So it’s probably a mix of Baader-Meinhof effect and well, serendipity, that these two articles grabbed my attention. In The Serendipity Engine, Gianfranco Chicco explains that he quit his job and will use the time to purposefully built up serendipity, seek fields he knows little about, learn new things, read an eclectic mix of books, be open to meeting strangers, visit new cities, etc. “Slowing down and renewing the commitment to a series of personal rituals.”

The Serendipity Engine works just like an internal combustion engine and, like with a high performance muscle car, you need to feed it with the right kind of propellant. In this analogy, the fuel is made of different activities, skills, and conversations. In my case I select them so that they are deliberately out of or tangential to my current professional domain. The engine also requires maintenance and fine tuning via iterations and changes to the activities or skills I become involved with.

He also connects his engine vision with Steven B. Johnson’s use of the concept of the adjacent possible, describing how different elements and ideas can be combined in various ways to create new elements and ideas.

The Serendipity Engine operates in a similar way, adding new stimulus into my life allow new and unexpected things to emerge.

Dan Cohen on the other hand, realized that he’s missing serendipity in the redesign of The New York Times app. Between the algorithmic “For you” tab and the pseudo old-school but very siloed “Sections,” he feels that he can’t bump into something new, he’s either presented with typecasted suggestions or enclosed in sections that don’t flow together, drawing you in from one to the next, like actual old-school paper newspapers did. For the sake of engagement, the NYT forfeits serendipity.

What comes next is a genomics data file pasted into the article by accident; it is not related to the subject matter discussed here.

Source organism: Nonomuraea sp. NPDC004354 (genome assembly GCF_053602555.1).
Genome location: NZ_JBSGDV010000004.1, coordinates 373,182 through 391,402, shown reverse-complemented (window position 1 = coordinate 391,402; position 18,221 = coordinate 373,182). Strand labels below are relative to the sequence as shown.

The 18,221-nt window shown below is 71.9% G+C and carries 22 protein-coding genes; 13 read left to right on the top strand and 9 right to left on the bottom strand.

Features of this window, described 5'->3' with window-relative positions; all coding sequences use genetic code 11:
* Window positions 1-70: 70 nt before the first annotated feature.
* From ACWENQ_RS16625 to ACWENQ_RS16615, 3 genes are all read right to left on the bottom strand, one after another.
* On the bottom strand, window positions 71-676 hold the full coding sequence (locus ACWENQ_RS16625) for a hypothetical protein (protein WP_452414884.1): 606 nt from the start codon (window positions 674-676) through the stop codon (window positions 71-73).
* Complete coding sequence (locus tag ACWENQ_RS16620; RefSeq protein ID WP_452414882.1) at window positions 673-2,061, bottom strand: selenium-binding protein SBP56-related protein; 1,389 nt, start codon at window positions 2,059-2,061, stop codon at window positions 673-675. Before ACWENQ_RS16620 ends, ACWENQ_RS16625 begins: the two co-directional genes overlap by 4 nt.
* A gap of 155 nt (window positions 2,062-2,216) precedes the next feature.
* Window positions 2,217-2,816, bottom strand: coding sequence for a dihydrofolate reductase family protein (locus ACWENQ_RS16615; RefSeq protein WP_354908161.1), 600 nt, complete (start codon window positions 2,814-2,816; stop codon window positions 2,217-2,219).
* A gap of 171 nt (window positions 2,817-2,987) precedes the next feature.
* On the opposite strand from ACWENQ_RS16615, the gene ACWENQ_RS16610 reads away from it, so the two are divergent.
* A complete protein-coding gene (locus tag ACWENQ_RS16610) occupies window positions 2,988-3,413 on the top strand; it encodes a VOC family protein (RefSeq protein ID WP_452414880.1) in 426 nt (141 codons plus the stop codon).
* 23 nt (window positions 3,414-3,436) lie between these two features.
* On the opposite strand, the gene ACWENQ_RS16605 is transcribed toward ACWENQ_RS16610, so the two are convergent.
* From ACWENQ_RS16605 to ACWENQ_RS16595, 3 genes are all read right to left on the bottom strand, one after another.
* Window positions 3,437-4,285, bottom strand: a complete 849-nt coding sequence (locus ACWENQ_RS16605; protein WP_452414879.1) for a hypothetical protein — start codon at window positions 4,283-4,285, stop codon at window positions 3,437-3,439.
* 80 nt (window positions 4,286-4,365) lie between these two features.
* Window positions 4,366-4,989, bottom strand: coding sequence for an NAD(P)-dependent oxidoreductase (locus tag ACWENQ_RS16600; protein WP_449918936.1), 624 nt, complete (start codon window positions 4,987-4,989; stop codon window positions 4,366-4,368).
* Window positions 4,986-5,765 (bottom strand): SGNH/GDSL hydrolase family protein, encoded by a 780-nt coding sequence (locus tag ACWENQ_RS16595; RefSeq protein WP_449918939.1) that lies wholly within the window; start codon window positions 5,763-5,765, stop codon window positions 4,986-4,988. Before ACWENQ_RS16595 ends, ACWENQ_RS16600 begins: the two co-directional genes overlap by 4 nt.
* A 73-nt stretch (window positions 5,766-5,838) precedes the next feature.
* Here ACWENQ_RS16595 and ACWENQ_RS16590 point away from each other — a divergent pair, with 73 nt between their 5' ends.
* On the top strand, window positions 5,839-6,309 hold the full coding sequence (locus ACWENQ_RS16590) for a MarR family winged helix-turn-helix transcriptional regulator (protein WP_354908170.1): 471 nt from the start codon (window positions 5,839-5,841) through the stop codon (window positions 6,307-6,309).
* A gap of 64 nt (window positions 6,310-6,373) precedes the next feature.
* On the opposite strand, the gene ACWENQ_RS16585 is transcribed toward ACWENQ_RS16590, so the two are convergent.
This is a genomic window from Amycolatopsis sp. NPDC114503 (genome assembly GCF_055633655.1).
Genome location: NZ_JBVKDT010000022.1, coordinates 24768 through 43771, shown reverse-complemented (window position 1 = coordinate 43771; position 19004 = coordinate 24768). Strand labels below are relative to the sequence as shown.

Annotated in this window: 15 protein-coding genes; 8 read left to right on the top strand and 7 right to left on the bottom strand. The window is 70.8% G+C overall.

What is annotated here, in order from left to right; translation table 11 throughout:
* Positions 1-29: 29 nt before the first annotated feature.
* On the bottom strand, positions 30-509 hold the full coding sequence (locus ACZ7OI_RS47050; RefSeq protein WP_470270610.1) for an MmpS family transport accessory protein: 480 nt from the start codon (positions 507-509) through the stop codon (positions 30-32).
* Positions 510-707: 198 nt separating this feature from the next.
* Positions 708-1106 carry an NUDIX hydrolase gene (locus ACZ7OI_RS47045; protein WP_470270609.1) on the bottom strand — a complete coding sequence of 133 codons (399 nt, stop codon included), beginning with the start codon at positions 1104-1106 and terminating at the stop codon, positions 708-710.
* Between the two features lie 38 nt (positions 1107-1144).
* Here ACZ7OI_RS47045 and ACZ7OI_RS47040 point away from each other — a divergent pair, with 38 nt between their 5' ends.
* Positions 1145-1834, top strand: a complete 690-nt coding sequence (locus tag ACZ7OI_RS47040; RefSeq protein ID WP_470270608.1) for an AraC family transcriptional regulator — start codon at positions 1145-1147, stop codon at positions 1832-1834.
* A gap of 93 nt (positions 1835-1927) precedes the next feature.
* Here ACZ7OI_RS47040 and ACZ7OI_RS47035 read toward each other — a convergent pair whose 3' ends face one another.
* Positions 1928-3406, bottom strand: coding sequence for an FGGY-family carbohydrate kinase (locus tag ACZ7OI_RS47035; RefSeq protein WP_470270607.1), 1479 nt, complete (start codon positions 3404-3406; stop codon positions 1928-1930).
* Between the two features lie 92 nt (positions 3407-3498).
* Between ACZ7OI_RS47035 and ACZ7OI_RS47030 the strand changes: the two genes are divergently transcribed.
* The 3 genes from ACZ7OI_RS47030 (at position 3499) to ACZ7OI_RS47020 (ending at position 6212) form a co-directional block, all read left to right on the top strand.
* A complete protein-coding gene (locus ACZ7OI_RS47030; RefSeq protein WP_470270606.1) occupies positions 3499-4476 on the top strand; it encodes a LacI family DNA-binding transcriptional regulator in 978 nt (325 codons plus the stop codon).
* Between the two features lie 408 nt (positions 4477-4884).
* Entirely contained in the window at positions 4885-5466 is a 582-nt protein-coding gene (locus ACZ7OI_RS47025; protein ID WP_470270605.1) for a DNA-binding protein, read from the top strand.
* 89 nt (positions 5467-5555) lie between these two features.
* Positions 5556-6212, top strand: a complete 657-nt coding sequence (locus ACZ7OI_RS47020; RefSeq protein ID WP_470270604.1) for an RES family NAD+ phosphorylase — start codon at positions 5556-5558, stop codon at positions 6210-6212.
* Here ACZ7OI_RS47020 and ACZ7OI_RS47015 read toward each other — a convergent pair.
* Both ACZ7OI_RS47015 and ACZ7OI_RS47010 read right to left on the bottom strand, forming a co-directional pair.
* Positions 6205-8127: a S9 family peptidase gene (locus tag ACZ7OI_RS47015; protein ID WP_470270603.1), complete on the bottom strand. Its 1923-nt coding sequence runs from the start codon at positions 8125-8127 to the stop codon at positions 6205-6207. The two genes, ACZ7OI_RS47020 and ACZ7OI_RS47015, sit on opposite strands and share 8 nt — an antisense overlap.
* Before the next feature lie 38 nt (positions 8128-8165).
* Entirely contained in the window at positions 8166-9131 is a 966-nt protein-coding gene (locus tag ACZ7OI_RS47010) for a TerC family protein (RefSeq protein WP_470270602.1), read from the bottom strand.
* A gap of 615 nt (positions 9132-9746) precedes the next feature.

The engagement of For You—which joins the countless For Yous that now dominate our online media landscape—is the enemy of serendipity, which is the chance encounter that leads to a longer, richer interaction with a topic or idea. […]

Engagement isn’t a form of serendipity through algorithmically personalized feeds; it’s the repeated satisfaction of Present You with your myopically current loves and interests, at the expense of Future You, who will want new curiosities, hobbies, and experiences.

In a related idea, Kyle Chayka mourns some cancelled Netflix shows which were never presented to him because viewers are only shown a supposedly algorithmic homepage on Netflix (and elsewhere). In reality, that selection is corrupted by the business incentives of the company, pushing some shows to us, independent of our interests.

Sometimes there’s an algorithmic mismatch: your recommendations don’t line up with your actual desires or they match them too late for you to participate in the Cultural Moment. It induces a dysphoria or a feeling of misunderstanding—you don’t see yourself in the mirror that Netflix shows you.

One way to interpret all of this is that, even though we are supposed to be well served by algorithms, we end up not only missing some randomness, but we even have to actively seek it, busting our bubbles and building our own versions of Chicco’s engine. Or, as Chayka says below—and likely one of the reasons you are reading this blog: